catapult magazine

catapult magazine

Vol 8, Num 23 :: 2009.11.27 — 2009.12.10


Of drunken birds and calling to best friendship

I think we’re more unpracticed at [friendship], and therefore more desperate for it. … If you realize how vital to your whole spirit and being and character and mind and health, friendship actually is, you’ll take time for it. But the trouble for many of us is that you have to be in trouble to remember what’s essential.

John O’Donohue speaking to Krista Tippett on Speaking of Faith

The ache for friends is the one ache that did not come from sin….  God made us in such a way that we cannot experience paradise without friends.

Rev. Tim Keller in a sermon titled “Spiritual Friendship”

Wendy was the easiest best friend I ever made. It was the first day of second grade and we were assigned to be hallway buddies on our way to recess. Even though I was the new girl in town, I didn’t hesitate to put the question out there: “Do you want to be best friends?” She didn’t hesitate either. Soon we were swinging and climbing our way to a friendship that only the travails of third grade could break apart.  

It turns out that friendship doesn’t come as easily once you no longer frequent playgrounds, lunch rooms, dorm lobbies and student activity offices. Nor should it.  

Post-college life doesn’t seem to allow many opportunities to meet people, and the opportunities that do exist feel every bit as awkward as singles mixers, or “meat markets” as one of my friends calls them. Lost are the natural contexts in which you can build relationships based on shared experiences. In the anything-goes world of young professionals, there is no guarantee that the people you meet will have anything in common with you. You feel out of place at social events, grasping for appropriate things to talk about and wondering whether anyone there actually cares about who you are and where you come from.  

This social world is not for me, which means that I spent the first two years out of college hanging out with my wonderful husband and my cats. I had occasional coffees with friends who hadn’t left town and even more occasional phone dates with friends who’d fled the state for further education and careers in bigger and better locales. 

As time went by, I had the desire to find a close friend who was more…local. I wanted a best friend who was close enough to be my “go-to person.” With all the moving I did during childhood and early adulthood (I’ve counted over 20 moves in 22 years), best friendship has constantly passed me by. I’ve had scores of close friends and second “families,” but since age 13 when I met Mary in Moscow, Russia, I have not called another person my best friend (I still call Mary my best friend, but she lives hundreds of miles away in a state that might as well be another country).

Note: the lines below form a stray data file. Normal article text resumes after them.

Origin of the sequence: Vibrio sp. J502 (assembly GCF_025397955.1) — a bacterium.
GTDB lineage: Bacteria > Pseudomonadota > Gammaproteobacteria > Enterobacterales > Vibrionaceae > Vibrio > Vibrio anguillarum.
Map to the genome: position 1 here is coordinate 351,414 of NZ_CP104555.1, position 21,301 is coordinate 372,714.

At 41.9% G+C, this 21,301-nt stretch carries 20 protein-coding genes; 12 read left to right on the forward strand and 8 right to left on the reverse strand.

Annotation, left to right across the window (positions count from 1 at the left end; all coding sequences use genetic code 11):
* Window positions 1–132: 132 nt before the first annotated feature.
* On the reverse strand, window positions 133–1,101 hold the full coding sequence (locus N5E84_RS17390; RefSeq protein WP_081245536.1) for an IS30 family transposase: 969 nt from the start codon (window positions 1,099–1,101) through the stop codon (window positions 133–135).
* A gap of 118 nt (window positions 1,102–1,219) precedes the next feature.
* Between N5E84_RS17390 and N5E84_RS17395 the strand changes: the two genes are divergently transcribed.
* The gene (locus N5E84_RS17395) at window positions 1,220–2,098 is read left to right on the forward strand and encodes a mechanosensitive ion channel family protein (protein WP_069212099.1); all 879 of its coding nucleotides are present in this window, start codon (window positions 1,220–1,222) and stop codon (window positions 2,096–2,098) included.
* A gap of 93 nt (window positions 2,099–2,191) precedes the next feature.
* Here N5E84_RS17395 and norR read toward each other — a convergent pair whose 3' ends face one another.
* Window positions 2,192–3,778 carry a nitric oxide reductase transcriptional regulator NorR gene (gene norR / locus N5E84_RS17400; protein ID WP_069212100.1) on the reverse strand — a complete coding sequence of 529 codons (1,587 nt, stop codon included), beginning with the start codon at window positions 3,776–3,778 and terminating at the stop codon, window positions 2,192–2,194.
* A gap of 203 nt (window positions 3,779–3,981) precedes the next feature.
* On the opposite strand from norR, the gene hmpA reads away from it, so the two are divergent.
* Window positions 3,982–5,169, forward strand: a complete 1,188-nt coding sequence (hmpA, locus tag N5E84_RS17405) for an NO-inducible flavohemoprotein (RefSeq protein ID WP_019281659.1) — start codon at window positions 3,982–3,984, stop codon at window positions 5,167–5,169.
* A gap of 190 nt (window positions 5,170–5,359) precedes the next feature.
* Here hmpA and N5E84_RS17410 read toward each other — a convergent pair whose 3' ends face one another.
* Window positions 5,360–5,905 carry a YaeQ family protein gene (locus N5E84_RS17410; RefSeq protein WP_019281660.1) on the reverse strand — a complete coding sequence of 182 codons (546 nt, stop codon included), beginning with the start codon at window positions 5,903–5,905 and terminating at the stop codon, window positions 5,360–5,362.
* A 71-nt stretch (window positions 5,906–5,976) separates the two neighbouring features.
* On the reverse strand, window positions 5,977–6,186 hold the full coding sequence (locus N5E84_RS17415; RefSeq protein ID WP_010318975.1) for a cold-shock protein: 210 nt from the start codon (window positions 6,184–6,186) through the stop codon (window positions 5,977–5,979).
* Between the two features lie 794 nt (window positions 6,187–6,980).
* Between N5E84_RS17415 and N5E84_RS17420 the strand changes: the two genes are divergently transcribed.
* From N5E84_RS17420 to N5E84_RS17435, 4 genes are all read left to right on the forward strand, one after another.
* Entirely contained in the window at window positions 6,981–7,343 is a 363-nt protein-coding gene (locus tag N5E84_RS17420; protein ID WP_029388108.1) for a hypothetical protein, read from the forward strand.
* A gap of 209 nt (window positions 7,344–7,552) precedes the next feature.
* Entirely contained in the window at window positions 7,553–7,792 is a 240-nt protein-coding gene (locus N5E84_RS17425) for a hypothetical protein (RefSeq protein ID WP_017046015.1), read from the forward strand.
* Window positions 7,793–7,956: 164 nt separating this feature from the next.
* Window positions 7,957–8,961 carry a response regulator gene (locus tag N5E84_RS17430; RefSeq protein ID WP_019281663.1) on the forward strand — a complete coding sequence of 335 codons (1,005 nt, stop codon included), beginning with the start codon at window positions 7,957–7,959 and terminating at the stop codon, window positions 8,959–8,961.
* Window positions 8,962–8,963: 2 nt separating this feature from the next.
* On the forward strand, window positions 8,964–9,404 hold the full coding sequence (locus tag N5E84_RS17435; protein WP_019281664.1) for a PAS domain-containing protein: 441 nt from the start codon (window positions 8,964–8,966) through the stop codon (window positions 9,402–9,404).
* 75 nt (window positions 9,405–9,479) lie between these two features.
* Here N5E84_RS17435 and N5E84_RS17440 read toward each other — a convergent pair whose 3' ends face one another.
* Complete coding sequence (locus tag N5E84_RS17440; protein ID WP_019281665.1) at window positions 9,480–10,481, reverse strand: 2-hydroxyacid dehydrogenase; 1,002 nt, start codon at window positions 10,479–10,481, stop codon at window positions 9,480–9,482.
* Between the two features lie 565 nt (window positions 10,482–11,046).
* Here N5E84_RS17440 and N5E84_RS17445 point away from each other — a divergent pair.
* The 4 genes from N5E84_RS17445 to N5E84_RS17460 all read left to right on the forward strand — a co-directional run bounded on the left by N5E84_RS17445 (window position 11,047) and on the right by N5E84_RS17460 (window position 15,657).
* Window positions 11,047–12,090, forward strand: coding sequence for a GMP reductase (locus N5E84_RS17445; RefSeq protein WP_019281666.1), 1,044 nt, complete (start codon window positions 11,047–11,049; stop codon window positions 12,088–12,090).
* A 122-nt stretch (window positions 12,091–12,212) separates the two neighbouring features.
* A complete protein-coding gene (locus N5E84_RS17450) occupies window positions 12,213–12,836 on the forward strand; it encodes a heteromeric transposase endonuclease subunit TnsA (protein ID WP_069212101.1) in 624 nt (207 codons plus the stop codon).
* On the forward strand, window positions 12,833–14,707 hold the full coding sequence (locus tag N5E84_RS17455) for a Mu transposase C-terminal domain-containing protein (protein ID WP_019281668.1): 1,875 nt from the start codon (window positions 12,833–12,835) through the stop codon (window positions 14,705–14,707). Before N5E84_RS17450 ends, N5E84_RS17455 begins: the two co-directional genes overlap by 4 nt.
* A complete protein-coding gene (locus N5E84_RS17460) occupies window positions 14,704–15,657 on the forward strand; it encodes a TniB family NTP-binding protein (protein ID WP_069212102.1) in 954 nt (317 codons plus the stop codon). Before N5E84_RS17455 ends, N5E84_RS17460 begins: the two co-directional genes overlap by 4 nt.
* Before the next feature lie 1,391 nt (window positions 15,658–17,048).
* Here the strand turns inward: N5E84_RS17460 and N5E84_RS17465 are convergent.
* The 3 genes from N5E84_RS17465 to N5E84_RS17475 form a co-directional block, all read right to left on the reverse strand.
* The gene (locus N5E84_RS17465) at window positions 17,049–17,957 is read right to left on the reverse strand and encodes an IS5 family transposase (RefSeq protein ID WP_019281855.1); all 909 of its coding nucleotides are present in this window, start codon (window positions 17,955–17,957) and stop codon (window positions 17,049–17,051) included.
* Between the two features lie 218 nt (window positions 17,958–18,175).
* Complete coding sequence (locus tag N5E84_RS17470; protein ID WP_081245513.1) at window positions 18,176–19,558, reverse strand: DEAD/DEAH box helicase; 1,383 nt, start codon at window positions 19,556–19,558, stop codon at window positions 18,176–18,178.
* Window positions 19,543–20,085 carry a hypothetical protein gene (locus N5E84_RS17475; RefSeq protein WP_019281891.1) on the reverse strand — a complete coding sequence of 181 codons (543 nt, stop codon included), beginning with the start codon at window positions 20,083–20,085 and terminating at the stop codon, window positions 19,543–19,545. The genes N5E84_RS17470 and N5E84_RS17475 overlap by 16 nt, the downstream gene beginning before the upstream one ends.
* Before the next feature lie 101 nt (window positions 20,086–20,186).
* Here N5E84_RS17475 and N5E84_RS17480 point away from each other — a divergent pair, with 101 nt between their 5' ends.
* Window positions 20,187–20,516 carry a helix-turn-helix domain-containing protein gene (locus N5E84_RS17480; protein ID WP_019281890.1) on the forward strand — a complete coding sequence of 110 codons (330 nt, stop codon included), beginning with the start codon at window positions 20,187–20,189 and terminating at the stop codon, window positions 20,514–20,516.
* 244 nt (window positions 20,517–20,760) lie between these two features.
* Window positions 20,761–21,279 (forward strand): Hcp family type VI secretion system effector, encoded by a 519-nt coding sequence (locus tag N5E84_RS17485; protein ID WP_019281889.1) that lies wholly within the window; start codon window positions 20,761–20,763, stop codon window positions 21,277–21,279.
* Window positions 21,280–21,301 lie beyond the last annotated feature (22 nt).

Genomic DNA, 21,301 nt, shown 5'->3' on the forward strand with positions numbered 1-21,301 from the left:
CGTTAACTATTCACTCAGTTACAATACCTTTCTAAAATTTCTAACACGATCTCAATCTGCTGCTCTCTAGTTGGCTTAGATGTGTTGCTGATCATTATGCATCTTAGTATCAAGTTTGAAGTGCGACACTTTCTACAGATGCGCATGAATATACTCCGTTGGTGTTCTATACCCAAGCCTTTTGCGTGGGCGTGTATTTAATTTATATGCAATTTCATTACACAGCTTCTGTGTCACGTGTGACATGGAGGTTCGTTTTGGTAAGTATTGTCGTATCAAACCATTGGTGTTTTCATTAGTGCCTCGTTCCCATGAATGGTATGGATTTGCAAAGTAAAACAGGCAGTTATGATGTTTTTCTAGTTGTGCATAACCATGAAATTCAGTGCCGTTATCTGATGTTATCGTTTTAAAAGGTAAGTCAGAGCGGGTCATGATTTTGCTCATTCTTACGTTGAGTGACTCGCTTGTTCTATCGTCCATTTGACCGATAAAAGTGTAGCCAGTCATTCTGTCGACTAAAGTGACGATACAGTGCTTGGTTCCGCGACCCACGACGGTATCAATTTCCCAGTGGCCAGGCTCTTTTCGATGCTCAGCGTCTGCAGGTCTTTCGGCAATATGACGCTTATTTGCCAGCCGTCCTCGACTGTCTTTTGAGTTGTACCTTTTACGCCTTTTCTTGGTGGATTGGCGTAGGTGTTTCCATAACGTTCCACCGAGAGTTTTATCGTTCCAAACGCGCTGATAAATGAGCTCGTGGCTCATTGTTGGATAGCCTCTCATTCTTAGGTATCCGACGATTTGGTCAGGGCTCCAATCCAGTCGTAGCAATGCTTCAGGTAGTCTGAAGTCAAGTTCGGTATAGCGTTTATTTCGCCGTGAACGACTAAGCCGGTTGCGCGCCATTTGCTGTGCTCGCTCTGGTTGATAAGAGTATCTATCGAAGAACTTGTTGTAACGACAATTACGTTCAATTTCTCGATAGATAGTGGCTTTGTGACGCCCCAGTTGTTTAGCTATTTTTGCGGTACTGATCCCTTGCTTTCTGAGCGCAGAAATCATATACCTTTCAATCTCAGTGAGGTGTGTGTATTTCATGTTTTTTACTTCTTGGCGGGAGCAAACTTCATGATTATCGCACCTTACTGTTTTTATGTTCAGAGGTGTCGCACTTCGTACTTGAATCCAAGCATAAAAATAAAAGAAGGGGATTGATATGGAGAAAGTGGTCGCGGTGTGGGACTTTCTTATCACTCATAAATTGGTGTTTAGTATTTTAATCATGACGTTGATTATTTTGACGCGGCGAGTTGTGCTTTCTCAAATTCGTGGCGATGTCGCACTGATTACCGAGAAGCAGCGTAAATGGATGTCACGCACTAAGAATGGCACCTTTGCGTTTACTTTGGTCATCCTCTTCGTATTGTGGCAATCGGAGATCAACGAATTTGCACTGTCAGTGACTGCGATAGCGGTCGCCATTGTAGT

A friend from college recently suggested to me that my search for a best friend is simply a labeling problem. There are plenty of people around me who love me and support me like a best friend would (my husband, for example). Why belabor a single person with the “best friend” title? Part of me agrees with her that relationships in the 21st century are so fluid that labels appear to do more harm than good. They can trap people and relationships and try to fit them into boxes with prescribed expectations. Good friendships should be creative and moldable and ever responsive to the leading of the wherever-the-wind-blows God that we serve.  

But I’m not satisfied with the idea that I shouldn’t seek a Jonathan to my David or Anne to my Diana (I may be every bit as influenced by Anne of Green Gables in the matter at hand as I am by the Bible). I wonder if throwing away all labels is a way to avoid commitments and expectations that might actually help us become better people. I am already too satisfied with the banalities of Facebook friendships and once-a-month “how are you?” coffees. The number of “friends” I have and the number of lunch dates I keep in my calendar can easily make me feel like I’m “OK” in the social realm. I’m not a loser. People like me.  

These “safe,” non-labeled friendships have become less than enough for me. First of all, they’re just not satisfying. When I don’t commit to people, they don’t commit to me and I stay put on my island. It’s lonely out there. Secondly, these social dalliances don’t require me to change or make adjustments in my life where there are excesses or well-hidden sins. In fact, keeping people at arm’s length and using them to bulk up my list of social contacts inflates my pride and shrinks my soul. I need a friend I can’t manage on my account settings or fit into my perfectly tailored cosmopolitan lifestyle.

I need a real friend to teach me how to love on a day-to-day basis, where there’s a chance to dredge up some of my darkness and expose it to the light. 

I realized all these things after a life-changing service trip to a Franciscan convent earlier this year. Soon I became open to the possibility of making a real friend. What happened thereafter is lovely and awkward, joyful and confusing.